“Gone,” He cut in. “That’s all you need to know. You are gone.”
“But... what do I do now?”
He quirked an eyebrow. “Nothing.”
No. It can’t be... I need to know-
“Why.” It was no longer a question. “What is the purpose?”
His head drooped and a thick chestnut curtain veiled his eyes.
“What is the purpose?” I persisted. “Please!” I cried, quivering against the icy tentacles of pent-up fear slithering through my body.
His head snapped up with an unnatural crack, and his glassy, hazel eyes widened in vacant horror. His jaw dropped open, but instead of a reply, his dry, swollen tongue spilled out of his mouth, hanging pale and limp.
I couldn’t fight back the chill pooling in my gut. My eyes widened in sync with the man, but even after my expression settled into frozen horror, his eyes continued to stretch wider, wider still, until glassy hazel orbs were bulging out of their sockets. Without warning, the swollen balls burst, splattering oozing clumps in all directions, and popping the cork to a fountain of blood.
I gasped, only to inhale a thick, odious sheet of smoldering blood. I stumbled back and clawed at my slippery, tainted face. Still, I couldn’t tear my eyes away from the crimson rivers streaming onto the glowing white sand. A high screech rose above the perverse rumbling as his face’s tainted skin sagged and drooped, peeling away from his gaping, flowing sockets, and revealing torn muscle, ligament, and grey bone.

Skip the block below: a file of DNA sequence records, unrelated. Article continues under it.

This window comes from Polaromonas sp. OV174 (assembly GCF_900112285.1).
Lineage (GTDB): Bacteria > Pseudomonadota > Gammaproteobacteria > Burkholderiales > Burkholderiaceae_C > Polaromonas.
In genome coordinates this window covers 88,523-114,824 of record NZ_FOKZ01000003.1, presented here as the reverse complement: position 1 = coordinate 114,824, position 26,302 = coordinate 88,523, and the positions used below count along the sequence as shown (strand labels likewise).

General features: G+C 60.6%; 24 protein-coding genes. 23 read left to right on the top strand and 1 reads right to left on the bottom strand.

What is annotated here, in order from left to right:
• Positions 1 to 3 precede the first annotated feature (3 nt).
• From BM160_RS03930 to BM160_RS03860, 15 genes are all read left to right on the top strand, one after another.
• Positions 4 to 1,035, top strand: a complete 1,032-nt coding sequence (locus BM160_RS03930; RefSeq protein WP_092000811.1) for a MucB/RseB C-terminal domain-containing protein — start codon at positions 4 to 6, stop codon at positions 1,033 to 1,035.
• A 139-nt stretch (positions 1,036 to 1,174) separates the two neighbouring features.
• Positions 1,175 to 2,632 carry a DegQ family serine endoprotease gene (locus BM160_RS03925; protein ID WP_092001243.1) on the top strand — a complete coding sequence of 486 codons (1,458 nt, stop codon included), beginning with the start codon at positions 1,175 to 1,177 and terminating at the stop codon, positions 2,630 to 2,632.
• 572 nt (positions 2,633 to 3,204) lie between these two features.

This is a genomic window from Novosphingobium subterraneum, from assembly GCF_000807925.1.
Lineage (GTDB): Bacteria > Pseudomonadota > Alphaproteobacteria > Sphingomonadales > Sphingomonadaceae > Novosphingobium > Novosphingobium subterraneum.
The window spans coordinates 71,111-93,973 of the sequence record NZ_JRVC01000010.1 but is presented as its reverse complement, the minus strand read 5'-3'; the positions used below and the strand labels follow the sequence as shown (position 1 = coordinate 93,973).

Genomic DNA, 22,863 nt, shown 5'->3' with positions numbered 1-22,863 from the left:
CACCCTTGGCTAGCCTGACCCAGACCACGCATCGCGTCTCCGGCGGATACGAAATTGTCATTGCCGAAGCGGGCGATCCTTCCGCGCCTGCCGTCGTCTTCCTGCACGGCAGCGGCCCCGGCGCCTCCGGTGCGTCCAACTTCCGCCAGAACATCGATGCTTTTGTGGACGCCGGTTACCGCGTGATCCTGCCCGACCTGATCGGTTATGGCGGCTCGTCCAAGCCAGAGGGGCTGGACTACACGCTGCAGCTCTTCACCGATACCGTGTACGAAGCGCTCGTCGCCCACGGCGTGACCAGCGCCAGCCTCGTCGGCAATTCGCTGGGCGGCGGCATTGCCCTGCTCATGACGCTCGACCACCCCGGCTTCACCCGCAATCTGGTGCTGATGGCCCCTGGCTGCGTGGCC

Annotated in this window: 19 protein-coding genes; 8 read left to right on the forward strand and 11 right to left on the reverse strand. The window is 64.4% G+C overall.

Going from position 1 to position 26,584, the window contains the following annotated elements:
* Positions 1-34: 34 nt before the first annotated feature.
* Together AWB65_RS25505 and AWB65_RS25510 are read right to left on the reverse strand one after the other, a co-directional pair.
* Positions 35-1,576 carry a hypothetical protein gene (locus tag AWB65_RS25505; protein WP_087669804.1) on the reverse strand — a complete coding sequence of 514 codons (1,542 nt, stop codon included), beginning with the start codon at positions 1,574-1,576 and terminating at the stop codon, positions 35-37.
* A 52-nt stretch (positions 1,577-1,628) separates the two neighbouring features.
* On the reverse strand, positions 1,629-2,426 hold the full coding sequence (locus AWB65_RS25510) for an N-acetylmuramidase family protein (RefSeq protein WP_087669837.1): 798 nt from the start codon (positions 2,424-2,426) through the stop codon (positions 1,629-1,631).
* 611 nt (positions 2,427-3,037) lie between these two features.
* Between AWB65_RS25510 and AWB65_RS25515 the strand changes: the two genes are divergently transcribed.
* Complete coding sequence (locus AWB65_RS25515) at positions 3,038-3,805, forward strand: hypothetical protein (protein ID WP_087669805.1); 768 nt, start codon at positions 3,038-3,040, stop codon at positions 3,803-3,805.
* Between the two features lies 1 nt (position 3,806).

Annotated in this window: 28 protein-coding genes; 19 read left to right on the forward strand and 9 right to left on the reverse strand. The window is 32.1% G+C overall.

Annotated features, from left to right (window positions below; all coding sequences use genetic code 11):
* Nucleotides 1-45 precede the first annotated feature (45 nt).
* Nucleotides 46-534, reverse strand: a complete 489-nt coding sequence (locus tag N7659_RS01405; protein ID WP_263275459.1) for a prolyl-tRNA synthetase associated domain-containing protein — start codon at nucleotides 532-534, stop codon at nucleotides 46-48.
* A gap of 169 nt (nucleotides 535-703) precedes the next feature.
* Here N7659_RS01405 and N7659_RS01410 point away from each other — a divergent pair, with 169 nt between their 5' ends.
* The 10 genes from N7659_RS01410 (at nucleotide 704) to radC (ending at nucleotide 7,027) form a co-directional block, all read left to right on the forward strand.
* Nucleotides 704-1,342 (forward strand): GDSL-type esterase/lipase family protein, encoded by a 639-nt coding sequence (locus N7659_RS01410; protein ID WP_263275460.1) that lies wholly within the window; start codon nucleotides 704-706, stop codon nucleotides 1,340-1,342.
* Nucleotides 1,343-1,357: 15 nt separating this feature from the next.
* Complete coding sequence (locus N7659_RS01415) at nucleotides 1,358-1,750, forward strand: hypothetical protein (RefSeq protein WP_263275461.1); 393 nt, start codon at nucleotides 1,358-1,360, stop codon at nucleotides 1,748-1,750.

His head fell to the side with a sickening crack and the jagged outline of bone bubbled from his neck, threatening to pierce. His limp body crumbled and collapsed into a pool of water- that same pool of gaping, dark, empty water- and disappeared beneath the surface, leaving only snakes of deep crimson swirling in the blackened pool.
I wretched and fought to swallow the vomit rushing into my mouth. Only a dribble of acrid vomit slipped past my lips to mingle with spattered blood.
I turned my head from the obsidian pool to find a cloud of ghastly sand hovering in the distance. Coming closer... closer. The sand. The sand was falling. I could only gape in horror as the earth crumbled and spilled before my feet until it was gone- as distant as the sky- and I was falling, falling into nothingness.
An agonizing stabbing pain pierced through my chest, and I clawed at flimsy, sodden silk.
I couldn’t breath. I couldn’t think. Oh, the pain. Oh, God, the pain! Make it stop!
~* ~ * ~ *~
My breathing hitched as awareness assaulted my senses. My eyes fluttered open, only to be assaulted by that brilliant, white, blinding...
“Praise the Lord!”
My eyes roamed the room. Joe... mama... my sister... granny... dad... Smiling faces.
I struggled to sit, only to be thwarted by what felt like dozens of hands.
“No, baby, rest.”
“Wha-?” I croaked.
“Your heart stopped for a full minute, Maura, but God answered our prayers.”
I glanced around the room once more and imagined all those sparkling eyeballs bursting and their faces melting, mingling with that pool... that pool... that pool...
A thin, twisted grin slithered onto my face. “Praise the Lord,” I muttered.